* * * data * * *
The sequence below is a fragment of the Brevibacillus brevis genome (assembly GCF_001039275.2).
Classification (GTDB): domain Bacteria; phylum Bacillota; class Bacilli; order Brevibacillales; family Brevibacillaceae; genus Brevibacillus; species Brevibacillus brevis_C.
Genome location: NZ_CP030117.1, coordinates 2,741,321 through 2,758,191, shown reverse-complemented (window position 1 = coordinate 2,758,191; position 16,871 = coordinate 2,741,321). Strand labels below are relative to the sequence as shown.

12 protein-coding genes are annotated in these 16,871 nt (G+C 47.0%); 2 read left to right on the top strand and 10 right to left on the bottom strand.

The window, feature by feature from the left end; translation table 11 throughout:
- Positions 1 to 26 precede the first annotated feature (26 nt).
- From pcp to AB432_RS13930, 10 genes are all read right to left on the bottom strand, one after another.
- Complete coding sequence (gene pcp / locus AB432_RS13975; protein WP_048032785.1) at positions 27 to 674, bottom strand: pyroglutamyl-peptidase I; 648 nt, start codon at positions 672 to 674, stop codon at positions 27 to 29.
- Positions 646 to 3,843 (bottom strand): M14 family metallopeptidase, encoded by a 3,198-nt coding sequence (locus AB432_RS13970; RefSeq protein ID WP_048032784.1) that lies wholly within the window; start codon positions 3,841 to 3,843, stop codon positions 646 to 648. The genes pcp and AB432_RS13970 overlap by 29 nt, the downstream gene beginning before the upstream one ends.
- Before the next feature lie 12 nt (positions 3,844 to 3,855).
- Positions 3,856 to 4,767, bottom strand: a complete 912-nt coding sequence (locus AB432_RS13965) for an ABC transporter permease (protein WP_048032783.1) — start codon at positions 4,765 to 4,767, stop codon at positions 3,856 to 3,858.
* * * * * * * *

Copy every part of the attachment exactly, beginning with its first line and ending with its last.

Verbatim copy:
The sequence below is a fragment of the Brevibacillus brevis genome (assembly GCF_001039275.2).
Classification (GTDB): domain Bacteria; phylum Bacillota; class Bacilli; order Brevibacillales; family Brevibacillaceae; genus Brevibacillus; species Brevibacillus brevis_C.
Genome location: NZ_CP030117.1, coordinates 2,741,321 through 2,758,191, shown reverse-complemented (window position 1 = coordinate 2,758,191; position 16,871 = coordinate 2,741,321). Strand labels below are relative to the sequence as shown.

12 protein-coding genes are annotated in these 16,871 nt (G+C 47.0%); 2 read left to right on the top strand and 10 right to left on the bottom strand.

The window, feature by feature from the left end; translation table 11 throughout:
- Positions 1 to 26 precede the first annotated feature (26 nt).
- From pcp to AB432_RS13930, 10 genes are all read right to left on the bottom strand, one after another.
- Complete coding sequence (gene pcp / locus AB432_RS13975; protein WP_048032785.1) at positions 27 to 674, bottom strand: pyroglutamyl-peptidase I; 648 nt, start codon at positions 672 to 674, stop codon at positions 27 to 29.
- Positions 646 to 3,843 (bottom strand): M14 family metallopeptidase, encoded by a 3,198-nt coding sequence (locus AB432_RS13970; RefSeq protein ID WP_048032784.1) that lies wholly within the window; start codon positions 3,841 to 3,843, stop codon positions 646 to 648. The genes pcp and AB432_RS13970 overlap by 29 nt, the downstream gene beginning before the upstream one ends.
- Before the next feature lie 12 nt (positions 3,844 to 3,855).
- Positions 3,856 to 4,767, bottom strand: a complete 912-nt coding sequence (locus AB432_RS13965) for an ABC transporter permease (protein WP_048032783.1) — start codon at positions 4,765 to 4,767, stop codon at positions 3,856 to 3,858.